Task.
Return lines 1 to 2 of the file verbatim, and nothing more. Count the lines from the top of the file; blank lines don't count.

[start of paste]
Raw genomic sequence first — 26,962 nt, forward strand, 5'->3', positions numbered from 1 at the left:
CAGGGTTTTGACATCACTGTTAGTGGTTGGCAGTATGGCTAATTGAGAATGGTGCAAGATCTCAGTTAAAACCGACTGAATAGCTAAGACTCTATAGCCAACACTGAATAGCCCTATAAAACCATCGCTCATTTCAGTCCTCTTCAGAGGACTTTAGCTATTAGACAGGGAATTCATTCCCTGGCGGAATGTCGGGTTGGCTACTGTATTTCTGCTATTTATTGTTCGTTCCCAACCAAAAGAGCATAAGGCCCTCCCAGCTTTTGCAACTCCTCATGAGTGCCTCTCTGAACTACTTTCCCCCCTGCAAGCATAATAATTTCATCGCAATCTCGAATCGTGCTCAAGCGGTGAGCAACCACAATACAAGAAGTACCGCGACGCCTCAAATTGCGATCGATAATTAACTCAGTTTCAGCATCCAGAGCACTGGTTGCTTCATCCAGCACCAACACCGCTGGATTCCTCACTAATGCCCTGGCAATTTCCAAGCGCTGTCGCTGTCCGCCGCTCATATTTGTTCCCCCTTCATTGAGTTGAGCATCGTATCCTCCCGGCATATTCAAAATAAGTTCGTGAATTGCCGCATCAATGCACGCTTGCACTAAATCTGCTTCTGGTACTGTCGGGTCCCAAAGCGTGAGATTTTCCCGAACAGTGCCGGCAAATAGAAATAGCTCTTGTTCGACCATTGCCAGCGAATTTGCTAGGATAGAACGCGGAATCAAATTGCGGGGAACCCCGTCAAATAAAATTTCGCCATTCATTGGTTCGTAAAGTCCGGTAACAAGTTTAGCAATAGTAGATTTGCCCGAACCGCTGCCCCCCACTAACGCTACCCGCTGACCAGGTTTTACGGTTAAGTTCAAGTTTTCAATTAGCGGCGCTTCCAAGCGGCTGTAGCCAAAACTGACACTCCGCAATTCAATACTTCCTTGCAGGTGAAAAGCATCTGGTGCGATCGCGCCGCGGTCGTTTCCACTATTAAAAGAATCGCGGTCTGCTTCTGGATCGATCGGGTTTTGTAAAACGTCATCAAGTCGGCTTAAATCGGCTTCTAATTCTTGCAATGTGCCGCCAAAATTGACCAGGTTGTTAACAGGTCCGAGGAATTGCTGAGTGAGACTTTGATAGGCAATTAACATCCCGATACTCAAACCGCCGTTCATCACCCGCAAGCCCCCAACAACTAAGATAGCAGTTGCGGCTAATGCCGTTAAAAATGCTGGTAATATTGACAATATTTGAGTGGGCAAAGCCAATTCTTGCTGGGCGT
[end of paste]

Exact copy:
Raw genomic sequence first — 26,962 nt, forward strand, 5'->3', positions numbered from 1 at the left:
CAGGGTTTTGACATCACTGTTAGTGGTTGGCAGTATGGCTAATTGAGAATGGTGCAAGATCTCAGTTAAAACCGACTGAATAGCTAAGACTCTATAGCCAACACTGAATAGCCCTATAAAACCATCGCTCATTTCAGTCCTCTTCAGAGGACTTTAGCTATTAGACAGGGAATTCATTCCCTGGCGGAATGTCGGGTTGGCTACTGTATTTCTGCTATTTATTGTTCGTTCCCAACCAAAAGAGCATAAGGCCCTCCCAGCTTTTGCAACTCCTCATGAGTGCCTCTCTGAACTACTTTCCCCCCTGCAAGCATAATAATTTCATCGCAATCTCGAATCGTGCTCAAGCGGTGAGCAACCACAATACAAGAAGTACCGCGACGCCTCAAATTGCGATCGATAATTAACTCAGTTTCAGCATCCAGAGCACTGGTTGCTTCATCCAGCACCAACACCGCTGGATTCCTCACTAATGCCCTGGCAATTTCCAAGCGCTGTCGCTGTCCGCCGCTCATATTTGTTCCCCCTTCATTGAGTTGAGCATCGTATCCTCCCGGCATATTCAAAATAAGTTCGTGAATTGCCGCATCAATGCACGCTTGCACTAAATCTGCTTCTGGTACTGTCGGGTCCCAAAGCGTGAGATTTTCCCGAACAGTGCCGGCAAATAGAAATAGCTCTTGTTCGACCATTGCCAGCGAATTTGCTAGGATAGAACGCGGAATCAAATTGCGGGGAACCCCGTCAAATAAAATTTCGCCATTCATTGGTTCGTAAAGTCCGGTAACAAGTTTAGCAATAGTAGATTTGCCCGAACCGCTGCCCCCCACTAACGCTACCCGCTGACCAGGTTTTACGGTTAAGTTCAAGTTTTCAATTAGCGGCGCTTCCAAGCGGCTGTAGCCAAAACTGACACTCCGCAATTCAATACTTCCTTGCAGGTGAAAAGCATCTGGTGCGATCGCGCCGCGGTCGTTTCCACTATTAAAAGAATCGCGGTCTGCTTCTGGATCGATCGGGTTTTGTAAAACGTCATCAAGTCGGCTTAAATCGGCTTCTAATTCTTGCAATGTGCCGCCAAAATTGACCAGGTTGTTAACAGGTCCGAGGAATTGCTGAGTGAGACTTTGATAGGCAATTAACATCCCGATACTCAAACCGCCGTTCATCACCCGCAAGCCCCCAACAACTAAGATAGCAGTTGCGGCTAATGCCGTTAAAAATGCTGGTAATATTGACAATATTTGAGTGGGCAAAGCCAATTCTTGCTGGGCGT